China stocks jump on surprise RRR cut, unfazed by new U.S. sanctions

SHANGHAI, July 12 (Reuters) - China’s bluechip share index jumped 1.6% on Monday as Beijing’s surprise policy easing boosted risk appetite among Chinese investors, who took Washington’s new sanctions in stride.

The Hong Kong market also rose, amid a relief rally in Asian shares following record highs on Wall Street.

The bluechip CSI300 index rose 1.6%, to 5,149.35 points by the lunch break, while the Shanghai Composite Index gained 0.9%, to 3,556.93. Hong Kong’s benchmark Hang Seng index added 0.7%.

Late on Friday, the People’s Bank of China (PBOC) said it will cut the amount of cash that banks must hold as reserves, releasing around 1 trillion yuan ($154.19 billion) in long-term liquidity to underpin a post-COVID economic recovery that is starting to lose momentum.

The cut in the reserve requirement ratio (RRR) was announced on the same day that PBOC released data showing China’s broad credit growth in June surged past expectations. But activity data due on Thursday is forecast to show a further softening.

“We think the larger than expected universal RRR cut is likely to reinforce market expectations that PBOC is determined to keep liquidity stable, which will support risk sentiment in the near term,” Tommy Xie, economist at OCBC Bank, wrote on Monday.

Capital Economics said: “Our assessment is that the PBOC is trying to nudge banks to lower lending rates without shifting its broader policy settings, such as its quantitative controls on credit. The RRR cut is the first clear sign that, with the withdrawal of last year’s stimulus essentially complete, the focus of policymakers is shifting towards managing structural strains, including the balance sheet weakness of highly-indebted firms.”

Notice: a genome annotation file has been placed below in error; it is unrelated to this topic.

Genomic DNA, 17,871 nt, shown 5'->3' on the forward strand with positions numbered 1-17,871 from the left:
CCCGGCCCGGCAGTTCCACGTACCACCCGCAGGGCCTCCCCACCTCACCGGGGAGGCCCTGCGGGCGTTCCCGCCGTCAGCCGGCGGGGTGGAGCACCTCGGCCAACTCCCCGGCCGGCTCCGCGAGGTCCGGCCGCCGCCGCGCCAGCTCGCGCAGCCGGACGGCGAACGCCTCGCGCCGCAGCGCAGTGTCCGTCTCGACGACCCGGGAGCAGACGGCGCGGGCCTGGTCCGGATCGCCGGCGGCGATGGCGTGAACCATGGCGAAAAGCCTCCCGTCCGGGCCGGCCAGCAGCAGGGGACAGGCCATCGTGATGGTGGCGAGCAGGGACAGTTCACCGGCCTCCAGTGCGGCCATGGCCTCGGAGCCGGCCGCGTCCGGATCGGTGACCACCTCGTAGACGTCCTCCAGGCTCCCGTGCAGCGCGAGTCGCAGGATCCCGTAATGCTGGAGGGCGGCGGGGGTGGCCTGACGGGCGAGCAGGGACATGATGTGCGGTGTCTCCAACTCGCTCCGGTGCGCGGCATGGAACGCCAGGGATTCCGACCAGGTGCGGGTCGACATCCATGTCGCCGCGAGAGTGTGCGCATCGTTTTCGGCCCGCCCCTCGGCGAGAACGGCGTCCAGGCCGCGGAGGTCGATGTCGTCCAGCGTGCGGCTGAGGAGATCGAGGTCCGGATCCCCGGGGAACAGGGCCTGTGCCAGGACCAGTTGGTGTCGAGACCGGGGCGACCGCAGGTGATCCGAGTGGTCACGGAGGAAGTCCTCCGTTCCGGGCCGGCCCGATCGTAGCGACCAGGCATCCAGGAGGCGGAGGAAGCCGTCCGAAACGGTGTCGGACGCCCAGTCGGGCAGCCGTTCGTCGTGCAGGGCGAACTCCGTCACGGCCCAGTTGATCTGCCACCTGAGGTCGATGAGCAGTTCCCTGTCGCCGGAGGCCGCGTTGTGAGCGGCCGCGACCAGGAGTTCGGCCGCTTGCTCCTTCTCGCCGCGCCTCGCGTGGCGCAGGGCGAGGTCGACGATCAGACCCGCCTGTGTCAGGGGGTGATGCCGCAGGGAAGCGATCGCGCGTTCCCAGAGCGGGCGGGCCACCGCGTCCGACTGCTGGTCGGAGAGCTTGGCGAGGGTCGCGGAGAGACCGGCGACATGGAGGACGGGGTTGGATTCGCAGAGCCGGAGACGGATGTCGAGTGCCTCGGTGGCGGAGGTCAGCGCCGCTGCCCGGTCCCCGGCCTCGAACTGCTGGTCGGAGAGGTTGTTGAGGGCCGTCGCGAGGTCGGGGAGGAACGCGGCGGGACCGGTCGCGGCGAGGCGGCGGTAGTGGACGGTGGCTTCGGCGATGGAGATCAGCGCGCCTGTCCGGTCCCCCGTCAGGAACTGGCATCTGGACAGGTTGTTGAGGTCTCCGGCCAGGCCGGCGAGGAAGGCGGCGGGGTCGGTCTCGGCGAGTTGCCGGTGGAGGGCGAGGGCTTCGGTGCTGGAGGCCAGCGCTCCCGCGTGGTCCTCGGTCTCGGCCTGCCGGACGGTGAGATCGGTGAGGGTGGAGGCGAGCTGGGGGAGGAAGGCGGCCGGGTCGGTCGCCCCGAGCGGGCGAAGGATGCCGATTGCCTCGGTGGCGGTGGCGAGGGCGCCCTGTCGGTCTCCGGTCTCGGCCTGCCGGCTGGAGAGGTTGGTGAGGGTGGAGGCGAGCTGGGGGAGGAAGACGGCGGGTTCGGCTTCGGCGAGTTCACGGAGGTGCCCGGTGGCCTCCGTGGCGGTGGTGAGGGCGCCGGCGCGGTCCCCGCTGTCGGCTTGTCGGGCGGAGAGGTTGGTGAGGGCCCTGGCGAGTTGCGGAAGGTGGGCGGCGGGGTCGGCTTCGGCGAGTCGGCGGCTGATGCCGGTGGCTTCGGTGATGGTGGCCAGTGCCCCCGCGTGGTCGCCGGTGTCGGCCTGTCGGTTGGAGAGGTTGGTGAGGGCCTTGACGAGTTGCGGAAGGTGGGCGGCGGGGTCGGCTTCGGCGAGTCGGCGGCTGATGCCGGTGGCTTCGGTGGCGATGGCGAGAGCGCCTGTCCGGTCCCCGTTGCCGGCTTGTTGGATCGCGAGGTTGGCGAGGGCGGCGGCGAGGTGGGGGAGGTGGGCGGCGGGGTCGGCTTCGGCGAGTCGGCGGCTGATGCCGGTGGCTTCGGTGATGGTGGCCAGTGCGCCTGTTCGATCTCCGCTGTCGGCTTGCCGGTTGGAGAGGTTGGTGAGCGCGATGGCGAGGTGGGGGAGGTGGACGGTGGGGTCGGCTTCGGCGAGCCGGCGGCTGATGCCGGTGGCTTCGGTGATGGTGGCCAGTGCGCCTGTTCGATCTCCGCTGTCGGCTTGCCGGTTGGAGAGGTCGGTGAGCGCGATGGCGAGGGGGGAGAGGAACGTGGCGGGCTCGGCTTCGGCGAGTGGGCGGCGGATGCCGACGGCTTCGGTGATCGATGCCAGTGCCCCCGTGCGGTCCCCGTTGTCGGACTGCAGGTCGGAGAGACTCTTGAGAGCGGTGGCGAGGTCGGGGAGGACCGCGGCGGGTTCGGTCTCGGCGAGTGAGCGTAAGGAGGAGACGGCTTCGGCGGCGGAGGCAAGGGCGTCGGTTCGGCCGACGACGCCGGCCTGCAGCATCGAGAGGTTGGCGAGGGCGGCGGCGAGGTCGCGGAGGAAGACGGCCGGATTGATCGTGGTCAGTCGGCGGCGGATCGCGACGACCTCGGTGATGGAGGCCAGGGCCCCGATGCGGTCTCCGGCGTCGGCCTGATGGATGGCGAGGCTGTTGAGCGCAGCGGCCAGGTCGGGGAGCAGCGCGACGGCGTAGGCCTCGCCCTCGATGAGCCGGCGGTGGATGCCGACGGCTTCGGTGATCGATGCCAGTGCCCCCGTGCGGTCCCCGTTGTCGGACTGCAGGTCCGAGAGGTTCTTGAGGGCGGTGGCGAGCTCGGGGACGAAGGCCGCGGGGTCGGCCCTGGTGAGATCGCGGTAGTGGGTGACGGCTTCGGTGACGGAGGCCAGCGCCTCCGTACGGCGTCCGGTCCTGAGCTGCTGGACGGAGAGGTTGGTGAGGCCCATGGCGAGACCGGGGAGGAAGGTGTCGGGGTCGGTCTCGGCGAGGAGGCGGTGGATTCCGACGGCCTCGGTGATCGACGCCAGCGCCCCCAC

Meanwhile, investors ignored fresh sanctions measures by Washington against Chinese companies.

The Biden administration on Friday added 14 Chinese companies and other entities to its economic blacklist over alleged human rights abuses and high-tech surveillance in Xinjiang.

“The U.S. government has long been blacklisting Chinese companies, so such news is no longer a surprise to the market,” said Chen Jiahe, chief investment officer of Beijing-based family office Novem Arcae Technologies.

China’s start-up board ChiNext jumped over 3%, as smaller firms are seen as the biggest beneficiaries from the RRR cut.

New energy and environment protection stocks also rose sharply, as investors bet the sectors will receive staunch support from the government.

But banking and property stocks dipped slightly.

Citi on Monday flagged the potential pressure on banks in loan pricing, credit demand and asset quality as the unexpected RRR cut “may signal the economic recovery could be weaker than expected.”